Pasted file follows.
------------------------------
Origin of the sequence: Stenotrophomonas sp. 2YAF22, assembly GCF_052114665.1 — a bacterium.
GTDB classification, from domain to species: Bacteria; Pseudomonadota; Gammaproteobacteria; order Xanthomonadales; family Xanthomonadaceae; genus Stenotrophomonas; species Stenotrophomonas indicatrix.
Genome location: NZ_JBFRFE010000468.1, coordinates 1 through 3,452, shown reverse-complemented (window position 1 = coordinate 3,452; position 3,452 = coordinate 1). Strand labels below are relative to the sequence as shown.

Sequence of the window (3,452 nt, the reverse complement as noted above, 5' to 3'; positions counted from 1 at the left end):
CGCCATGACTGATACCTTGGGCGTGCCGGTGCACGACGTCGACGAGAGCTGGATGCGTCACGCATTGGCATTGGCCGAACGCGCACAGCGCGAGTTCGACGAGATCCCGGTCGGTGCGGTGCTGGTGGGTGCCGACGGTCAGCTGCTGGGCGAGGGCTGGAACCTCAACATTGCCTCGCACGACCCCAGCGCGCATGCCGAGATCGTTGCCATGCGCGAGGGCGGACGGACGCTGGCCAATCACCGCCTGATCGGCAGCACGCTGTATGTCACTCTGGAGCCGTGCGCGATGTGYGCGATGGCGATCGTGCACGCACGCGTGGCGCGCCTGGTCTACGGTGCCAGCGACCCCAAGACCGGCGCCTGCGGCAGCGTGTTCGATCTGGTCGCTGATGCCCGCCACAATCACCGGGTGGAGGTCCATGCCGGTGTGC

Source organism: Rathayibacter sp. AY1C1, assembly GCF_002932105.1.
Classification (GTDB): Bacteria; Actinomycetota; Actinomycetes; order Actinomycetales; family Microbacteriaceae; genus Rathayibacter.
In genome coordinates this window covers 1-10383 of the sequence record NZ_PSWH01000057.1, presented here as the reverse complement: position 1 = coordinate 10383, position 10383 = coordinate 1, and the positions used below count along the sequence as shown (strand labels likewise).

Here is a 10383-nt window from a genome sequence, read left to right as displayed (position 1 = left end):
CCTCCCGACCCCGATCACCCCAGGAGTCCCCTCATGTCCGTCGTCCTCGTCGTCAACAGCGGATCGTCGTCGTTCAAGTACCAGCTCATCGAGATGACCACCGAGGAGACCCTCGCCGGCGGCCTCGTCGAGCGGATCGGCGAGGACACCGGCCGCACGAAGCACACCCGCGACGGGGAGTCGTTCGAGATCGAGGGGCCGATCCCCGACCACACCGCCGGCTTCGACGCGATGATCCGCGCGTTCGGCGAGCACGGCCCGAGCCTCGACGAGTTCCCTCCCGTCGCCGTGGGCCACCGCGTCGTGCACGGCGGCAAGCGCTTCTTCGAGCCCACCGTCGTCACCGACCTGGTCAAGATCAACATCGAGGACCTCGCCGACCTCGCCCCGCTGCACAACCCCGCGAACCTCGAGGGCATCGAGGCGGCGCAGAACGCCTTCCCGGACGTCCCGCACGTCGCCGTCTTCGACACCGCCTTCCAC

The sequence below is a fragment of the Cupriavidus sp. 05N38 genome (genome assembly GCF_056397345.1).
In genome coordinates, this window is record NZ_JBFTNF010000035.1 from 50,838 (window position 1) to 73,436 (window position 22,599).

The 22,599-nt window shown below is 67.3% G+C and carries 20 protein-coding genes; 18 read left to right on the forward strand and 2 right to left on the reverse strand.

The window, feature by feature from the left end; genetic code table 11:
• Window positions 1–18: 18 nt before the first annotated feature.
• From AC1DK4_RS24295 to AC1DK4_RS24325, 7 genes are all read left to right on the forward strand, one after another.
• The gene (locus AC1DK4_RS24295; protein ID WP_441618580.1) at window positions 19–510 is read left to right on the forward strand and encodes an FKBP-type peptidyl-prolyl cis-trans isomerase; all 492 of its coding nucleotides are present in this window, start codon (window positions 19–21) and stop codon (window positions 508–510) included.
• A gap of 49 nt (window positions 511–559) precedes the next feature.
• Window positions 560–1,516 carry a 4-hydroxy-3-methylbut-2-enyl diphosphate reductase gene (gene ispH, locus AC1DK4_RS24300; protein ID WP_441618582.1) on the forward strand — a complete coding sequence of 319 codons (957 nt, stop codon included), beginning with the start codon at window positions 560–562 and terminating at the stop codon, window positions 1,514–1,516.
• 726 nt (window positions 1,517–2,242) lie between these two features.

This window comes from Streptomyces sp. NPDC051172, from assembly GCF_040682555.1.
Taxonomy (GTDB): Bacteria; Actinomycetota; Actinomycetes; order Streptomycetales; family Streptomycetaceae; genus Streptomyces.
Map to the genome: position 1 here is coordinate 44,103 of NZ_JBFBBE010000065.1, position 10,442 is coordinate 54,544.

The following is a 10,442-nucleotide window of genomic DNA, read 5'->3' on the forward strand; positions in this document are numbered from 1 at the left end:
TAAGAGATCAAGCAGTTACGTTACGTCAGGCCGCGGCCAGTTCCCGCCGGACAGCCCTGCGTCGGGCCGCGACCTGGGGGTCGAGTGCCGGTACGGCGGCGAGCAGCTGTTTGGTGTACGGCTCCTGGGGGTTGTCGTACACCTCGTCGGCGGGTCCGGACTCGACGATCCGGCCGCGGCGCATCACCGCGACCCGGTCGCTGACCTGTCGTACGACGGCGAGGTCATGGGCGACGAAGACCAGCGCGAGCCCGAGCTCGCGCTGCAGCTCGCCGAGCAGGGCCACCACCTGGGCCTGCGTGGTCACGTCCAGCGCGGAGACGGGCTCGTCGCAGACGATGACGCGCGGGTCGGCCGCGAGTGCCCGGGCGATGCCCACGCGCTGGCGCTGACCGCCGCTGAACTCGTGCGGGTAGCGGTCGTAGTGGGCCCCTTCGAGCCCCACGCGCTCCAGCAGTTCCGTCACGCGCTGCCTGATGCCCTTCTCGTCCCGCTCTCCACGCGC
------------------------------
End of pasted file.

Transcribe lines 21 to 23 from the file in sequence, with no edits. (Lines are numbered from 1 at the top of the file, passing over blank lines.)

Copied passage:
This window comes from Streptomyces sp. NPDC051172, from assembly GCF_040682555.1.
Taxonomy (GTDB): Bacteria; Actinomycetota; Actinomycetes; order Streptomycetales; family Streptomycetaceae; genus Streptomyces.
Map to the genome: position 1 here is coordinate 44,103 of NZ_JBFBBE010000065.1, position 10,442 is coordinate 54,544.